In this way, according to the prior art techniques the amount of the speech information is reduced by regulating the detection level and the hangover time. However, according to the techniques, since the transmission control of each of the other channels is performed by using the statistical data within a particular channel, there is no guarantee that the speech information having the smallest influences on the speech sound quality among all the channels is frozen-out. For example, even in the case where there existed important speech information in a certain channel A and speech information having small influences on the speech sound quality such as noise in another channel B, according to the prior art techniques, the "importance (likelihood of being speech)" is not compared between A and B. Therefore, the channels A and B will be controlled in the same way and thus speech information is cut down similarly for both the channels. Thus, it is desirable not to control important speech and noise in the same manner, but to freeze-out only speech having practically small influences on the speech sound quality.

SUMMARY OF THE INVENTION

An object of this invention is to provide a speech signal multiplexing system which is capable of controlling the amount of speech information to be multiplexed and is effective for use in a communication network where a number of terminals, which is greater than the number of transmission channels, are connected with the transmission line.

Another object of this invention is to provide a speech signal multiplexing system effective in minimizing degradation of speech sound quality in each channel at the transmission.

Still another object of this invention is to provide a speech signal multiplexing method which is capable of controlling the amount of speech information to be multiplexed and is effective for use in a communication network where a number of terminals, which is greater than the number of transmission channels, are connected with the transmission line.

According to an aspect of this invention, in the case where a number of requests for transmission of speech signals, which is greater than the number of channels of a transmission line, are made by a plurality of terminals and each speech signal is a digital speech signal including a series of speech unit signals (e.g. a series of speech frame signals): a weighted priority signal is produced for the speech unit signal corresponding to a speech signal coming from each of the terminals; an assignment signal is produced on the basis of the priority signals which assignment signal indicates the speech unit signals to be selected for transmission in the form of a train of multiplexed speech unit signals; and selection of a limited number of speech unit signals among the speech unit signals is carried out on the basis of the assignment signal for multiplexed transmission.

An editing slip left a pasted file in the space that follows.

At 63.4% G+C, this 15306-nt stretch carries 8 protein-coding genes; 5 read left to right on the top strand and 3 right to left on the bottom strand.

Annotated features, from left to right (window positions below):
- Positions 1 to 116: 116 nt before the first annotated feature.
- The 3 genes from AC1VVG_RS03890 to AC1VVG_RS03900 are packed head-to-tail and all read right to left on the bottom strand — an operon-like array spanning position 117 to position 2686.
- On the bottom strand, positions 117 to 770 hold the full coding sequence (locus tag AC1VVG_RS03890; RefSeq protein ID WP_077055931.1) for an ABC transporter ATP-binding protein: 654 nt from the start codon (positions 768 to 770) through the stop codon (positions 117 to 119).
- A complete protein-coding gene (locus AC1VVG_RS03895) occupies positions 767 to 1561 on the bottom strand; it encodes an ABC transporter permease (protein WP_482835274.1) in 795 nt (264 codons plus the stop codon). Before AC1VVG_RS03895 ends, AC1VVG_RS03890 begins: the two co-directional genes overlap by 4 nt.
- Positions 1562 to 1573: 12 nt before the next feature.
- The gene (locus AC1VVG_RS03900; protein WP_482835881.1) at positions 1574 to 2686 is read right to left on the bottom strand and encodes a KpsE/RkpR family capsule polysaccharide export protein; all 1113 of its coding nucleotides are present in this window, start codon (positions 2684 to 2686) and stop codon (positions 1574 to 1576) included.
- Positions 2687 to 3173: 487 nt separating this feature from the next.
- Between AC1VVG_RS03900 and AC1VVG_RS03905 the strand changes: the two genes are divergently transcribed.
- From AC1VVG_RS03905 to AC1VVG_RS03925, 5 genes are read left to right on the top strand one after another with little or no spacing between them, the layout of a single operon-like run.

According to another aspect of this invention, when information representative of talk-spurts above the capacity of a transmission line is sent from plural terminals to the transmission line: various kinds of statistical data are calculated for each of the terminals by using speech unit signal information having been inputted, and information as to whether speech unit signals are selected for transmission; the various kinds of statistical data so calculated are weighted to produce a transmission discrimination signal indicating an allowable number of channels, the weighting of the various statistical data being determined, taking the degree of influence of deletion of the speech unit signal in question on the speech sound quality into consideration; and the inputted information of talk-spurts are multiplexed depending on the discrimination signal for transmission.

In an embodiment of this invention, for each of the channels, i.e. each of the terminals, statistical data from the past to the present are calculated by using e.g. the average value of the speech power, the amount of information of talk-spurts deleted in the past, the counter value for the rate of freeze-out, the counter values for the number of freeze-out bursts and for the number of frames, the counter value for the number of successive frames of talk-spurts, the counter value for the freeze-out interval, etc., and the calculated statistical data for different channels are compared with one another. Speech information of channels for which it is presumed that the degree of degradation of the speech sound quality is comparatively small are frozen out. By comparing the statistical data of different channels that are preferentially deleted, the total sum of the amount of speech information of various channels is kept within the limit allowable for the capacity of the transmission line. Here, as examples of the statistical data in embodying this invention, the following items are recited.